We’ve been writing quite a bit in the past week about the rapid drop in the cost of solar panels and the massive money you can now save by going solar. That’s all been focused on today and recent years. But let’s take a step back and see how solar energy cost got so low.
Basically, decades (er… almost two centuries) of research and development got solar energy technologies to the point where they could start to compete with conventional energy sources (even without putting a price on pollution or global warming). The advancements were fewer and far between early on, but that doesn’t make them any less important. Early research by the likes of Alexandre Becquerel, Melvin Severy, Aleksander Stoletov, and Albert Einstein was critical to solar energy technologies getting to where they are today. As solar technologies have become more and more promising, research and development have increased, and the cost of solar energy has come down. The result of that, of course, has been more and more people, businesses, and utilities getting their electricity from solar panel systems.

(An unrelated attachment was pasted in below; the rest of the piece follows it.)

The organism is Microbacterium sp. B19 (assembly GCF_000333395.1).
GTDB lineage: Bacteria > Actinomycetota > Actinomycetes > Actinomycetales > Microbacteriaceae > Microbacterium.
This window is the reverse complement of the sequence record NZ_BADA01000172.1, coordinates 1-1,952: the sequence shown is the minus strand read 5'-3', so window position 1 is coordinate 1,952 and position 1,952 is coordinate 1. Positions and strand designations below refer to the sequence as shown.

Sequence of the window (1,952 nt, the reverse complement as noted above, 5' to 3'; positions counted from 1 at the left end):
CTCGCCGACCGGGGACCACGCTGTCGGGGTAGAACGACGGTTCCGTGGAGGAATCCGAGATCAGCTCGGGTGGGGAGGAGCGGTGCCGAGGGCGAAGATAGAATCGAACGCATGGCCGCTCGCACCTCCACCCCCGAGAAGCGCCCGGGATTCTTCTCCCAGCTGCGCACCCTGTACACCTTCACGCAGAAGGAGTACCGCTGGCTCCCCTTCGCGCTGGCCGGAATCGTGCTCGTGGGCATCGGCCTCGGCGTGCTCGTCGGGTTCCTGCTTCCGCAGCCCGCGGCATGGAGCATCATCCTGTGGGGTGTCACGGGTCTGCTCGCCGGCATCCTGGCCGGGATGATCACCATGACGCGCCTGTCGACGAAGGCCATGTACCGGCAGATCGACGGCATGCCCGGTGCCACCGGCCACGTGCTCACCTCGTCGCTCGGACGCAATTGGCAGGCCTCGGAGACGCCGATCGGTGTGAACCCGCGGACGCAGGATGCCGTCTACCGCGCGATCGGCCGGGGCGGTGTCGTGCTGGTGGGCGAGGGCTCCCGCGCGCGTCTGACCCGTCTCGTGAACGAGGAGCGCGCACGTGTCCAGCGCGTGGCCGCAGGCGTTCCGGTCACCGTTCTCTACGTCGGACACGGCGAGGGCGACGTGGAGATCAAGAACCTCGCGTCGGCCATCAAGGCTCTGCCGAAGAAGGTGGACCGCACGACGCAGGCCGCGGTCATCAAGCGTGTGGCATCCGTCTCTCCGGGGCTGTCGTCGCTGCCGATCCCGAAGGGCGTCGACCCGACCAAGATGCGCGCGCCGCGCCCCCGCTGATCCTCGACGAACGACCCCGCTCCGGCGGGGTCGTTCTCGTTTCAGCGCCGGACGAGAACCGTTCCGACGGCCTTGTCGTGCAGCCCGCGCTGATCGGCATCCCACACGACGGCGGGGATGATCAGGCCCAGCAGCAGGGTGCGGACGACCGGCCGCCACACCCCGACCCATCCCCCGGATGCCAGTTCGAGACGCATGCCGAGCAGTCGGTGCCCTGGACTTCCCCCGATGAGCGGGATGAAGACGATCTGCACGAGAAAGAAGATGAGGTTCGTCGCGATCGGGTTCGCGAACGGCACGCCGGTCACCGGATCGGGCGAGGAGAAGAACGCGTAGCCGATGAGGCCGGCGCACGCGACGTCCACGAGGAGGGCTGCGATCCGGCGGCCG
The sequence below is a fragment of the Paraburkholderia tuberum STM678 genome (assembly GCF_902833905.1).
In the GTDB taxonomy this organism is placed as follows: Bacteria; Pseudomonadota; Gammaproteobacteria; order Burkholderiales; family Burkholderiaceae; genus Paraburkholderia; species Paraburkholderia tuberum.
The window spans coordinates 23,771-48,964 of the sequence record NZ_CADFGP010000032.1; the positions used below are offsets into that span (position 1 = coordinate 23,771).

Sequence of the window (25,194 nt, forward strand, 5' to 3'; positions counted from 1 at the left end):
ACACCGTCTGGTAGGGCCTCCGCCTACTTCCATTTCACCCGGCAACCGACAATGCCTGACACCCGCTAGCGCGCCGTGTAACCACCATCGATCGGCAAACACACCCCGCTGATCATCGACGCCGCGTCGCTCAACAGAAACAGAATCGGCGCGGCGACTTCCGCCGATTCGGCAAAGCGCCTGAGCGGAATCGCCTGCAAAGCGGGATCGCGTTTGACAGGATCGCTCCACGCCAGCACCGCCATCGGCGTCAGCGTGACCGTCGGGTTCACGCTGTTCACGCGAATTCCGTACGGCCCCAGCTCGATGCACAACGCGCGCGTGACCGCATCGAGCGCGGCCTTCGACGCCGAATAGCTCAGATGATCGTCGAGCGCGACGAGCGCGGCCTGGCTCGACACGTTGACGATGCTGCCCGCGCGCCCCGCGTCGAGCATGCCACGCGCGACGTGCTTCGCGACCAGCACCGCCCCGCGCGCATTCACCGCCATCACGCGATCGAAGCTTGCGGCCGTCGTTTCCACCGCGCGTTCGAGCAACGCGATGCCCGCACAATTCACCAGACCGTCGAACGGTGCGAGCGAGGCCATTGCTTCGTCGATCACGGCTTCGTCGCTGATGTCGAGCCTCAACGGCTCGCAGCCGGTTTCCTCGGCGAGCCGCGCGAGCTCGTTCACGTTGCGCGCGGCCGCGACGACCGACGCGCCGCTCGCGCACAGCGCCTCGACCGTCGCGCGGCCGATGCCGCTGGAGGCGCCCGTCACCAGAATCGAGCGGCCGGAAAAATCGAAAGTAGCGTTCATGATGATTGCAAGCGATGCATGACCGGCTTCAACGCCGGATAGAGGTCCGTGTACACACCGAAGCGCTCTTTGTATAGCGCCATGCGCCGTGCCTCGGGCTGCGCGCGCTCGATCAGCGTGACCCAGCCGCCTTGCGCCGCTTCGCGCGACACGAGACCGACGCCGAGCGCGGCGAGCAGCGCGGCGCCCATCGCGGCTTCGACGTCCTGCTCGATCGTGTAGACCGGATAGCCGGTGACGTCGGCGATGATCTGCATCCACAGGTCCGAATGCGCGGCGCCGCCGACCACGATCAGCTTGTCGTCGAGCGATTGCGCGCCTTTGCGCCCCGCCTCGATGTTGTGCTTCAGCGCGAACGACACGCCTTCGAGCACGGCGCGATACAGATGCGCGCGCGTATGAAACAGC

As the infographic below notes, in 1983, the world had over 20 megawatts (MW) of solar power installed, and in 1999, we reached 1,000 MW. Now, the world has about 100,000 MW of solar power installed. Imagine where we’ll be in 10 years….
Oh yeah, but today is about looking into the past. Here’s a fun infographic from Sunrun to help us do that:
Notably, solar energy cost hasn’t come down only due to research and development (R&D) in the US, but also due to R&D in Germany, Japan, China, and other places. Also, big driver in the reduction of solar energy cost has simply been market growth and the economies of scale that come with that. As with basically all technologies, as production grows, costs come down. And the market has certainly been growing!